Australia / Canada — Kelly Bedford was travelling the world a few years ago, when, like many Canadians, he fell in love with Australia and decided to stop for a while.
He settled in the state of Victoria and was still there in early 2009 when bushfires swept through 51 townships, killing 173 people and destroying 2,000 homes, along with businesses and schools.
Bedford, who says he had fought forest fires in Alberta as a member of the crews that rappel into remote areas, had never seen anything like it before.
I know what fires can do and what big fires are and how dangerous they are, and this one was off the charts, he said. Just apocalyptic.
With winds and temperatures that reached 53° C, the fires wreaked unprecedented havoc. Bedford, like many others, was evacuated to the small town of Alexandra, about 140 kilometres from Melbourne.
It was in absolute chaos, he said. There were people that were burned, there were people looking for family members.
He tried unsuccessfully to join the fire crews before contacting the local Rotary Club to see if he could help with their relief efforts. It was the scene in town, he explained. It was the fact that all my buddies were going out in fire trucks … People needed help.
Maybe because he came from elsewhere and was a bit removed from the situation, Bedford found he could focus on doing something constructive with his time.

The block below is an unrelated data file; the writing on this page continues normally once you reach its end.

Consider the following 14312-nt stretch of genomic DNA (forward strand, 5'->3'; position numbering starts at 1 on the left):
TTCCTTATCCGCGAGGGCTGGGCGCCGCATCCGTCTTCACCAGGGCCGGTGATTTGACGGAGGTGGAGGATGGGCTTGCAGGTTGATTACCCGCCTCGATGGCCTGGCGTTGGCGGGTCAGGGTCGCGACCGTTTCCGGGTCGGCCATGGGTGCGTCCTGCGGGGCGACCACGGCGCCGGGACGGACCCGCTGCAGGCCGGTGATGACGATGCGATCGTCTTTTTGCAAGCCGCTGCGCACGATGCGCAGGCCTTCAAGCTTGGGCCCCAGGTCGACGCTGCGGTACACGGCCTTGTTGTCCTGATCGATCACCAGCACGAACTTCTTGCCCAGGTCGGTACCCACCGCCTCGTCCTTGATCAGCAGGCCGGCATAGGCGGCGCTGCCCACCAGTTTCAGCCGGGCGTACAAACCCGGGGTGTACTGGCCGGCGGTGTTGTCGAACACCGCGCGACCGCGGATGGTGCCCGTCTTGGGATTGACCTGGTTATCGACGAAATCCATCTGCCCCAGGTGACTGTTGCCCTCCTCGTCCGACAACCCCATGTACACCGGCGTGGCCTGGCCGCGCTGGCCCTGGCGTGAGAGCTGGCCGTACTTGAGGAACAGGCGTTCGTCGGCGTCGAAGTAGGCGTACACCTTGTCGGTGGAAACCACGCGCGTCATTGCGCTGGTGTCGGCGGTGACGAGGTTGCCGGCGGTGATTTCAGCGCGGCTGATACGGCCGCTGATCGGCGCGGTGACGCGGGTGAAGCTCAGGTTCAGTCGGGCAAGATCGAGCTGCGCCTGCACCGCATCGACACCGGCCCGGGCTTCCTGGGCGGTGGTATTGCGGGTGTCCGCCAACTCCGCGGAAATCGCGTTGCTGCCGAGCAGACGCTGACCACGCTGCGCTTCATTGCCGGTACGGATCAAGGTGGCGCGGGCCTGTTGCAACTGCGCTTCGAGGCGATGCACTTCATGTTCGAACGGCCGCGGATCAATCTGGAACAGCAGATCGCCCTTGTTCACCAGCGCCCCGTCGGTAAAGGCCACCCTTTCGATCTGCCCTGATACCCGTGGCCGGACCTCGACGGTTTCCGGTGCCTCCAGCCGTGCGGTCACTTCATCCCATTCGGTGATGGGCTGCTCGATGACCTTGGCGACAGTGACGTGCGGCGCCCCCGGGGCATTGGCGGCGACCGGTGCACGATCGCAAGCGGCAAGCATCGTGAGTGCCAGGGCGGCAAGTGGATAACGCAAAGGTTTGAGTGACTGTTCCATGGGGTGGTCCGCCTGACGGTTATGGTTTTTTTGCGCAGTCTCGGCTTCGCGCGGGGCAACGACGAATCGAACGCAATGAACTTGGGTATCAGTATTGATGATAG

You were either helping or you were sitting back on the sidelines in shock, he said.
Within days, he was jointly running a donations depot, organizing and distributing the massive amount of goods flowing in from across the country. He also provided support at a local recovery centre.
Later, he produced a CD as a fundraiser for bushfire recovery efforts; $5 from every sale goes to the Alexandra Rotary Club, where he is an honorary member.
Bedford stayed in Australia for about four years, before returning to Canada in 2011. He now lives in the Comox Valley with his Australian girlfriend, Shelby Miller.
He works at the Whistle Stop Pub in Courtenay and produces music on the side.
Until recently, the bushfires of 2009 were a distant memory. This is something that I forgot about, to be honest with you, he said. This is something that Ive moved on from.
But if Bedford had put the bushfires behind him, the people of Australia never forgot his contributions.
Two weeks ago, a friend at the Rotary Club in Alexandra sent him an e-mail with the subject line: Isnt life interesting?
Thats when Bedford learned that he had won Australias National Emergency Medal for sustained service during the Victorian bushfires of 2009.
On Wednesday, he was in Vancouver to receive the medal from Australian Governor-General Quentin Bryce, who is on an official visit to Canada.
Australia honoured Bedford for his sustained service in the protection of lives and property, and in the interest of others, in direct response to the Victorian Bushfire emergency.
Bedford said it was overwhelming to be honoured for something that happened so many years ago.
I love Australia, he said. God bless that place. God bless the people. It was such an honour to serve and such an honour to receive the medal.
Australian Governor-General Quentin Bryce pins the medal on Kelly Bradford on Wednesday.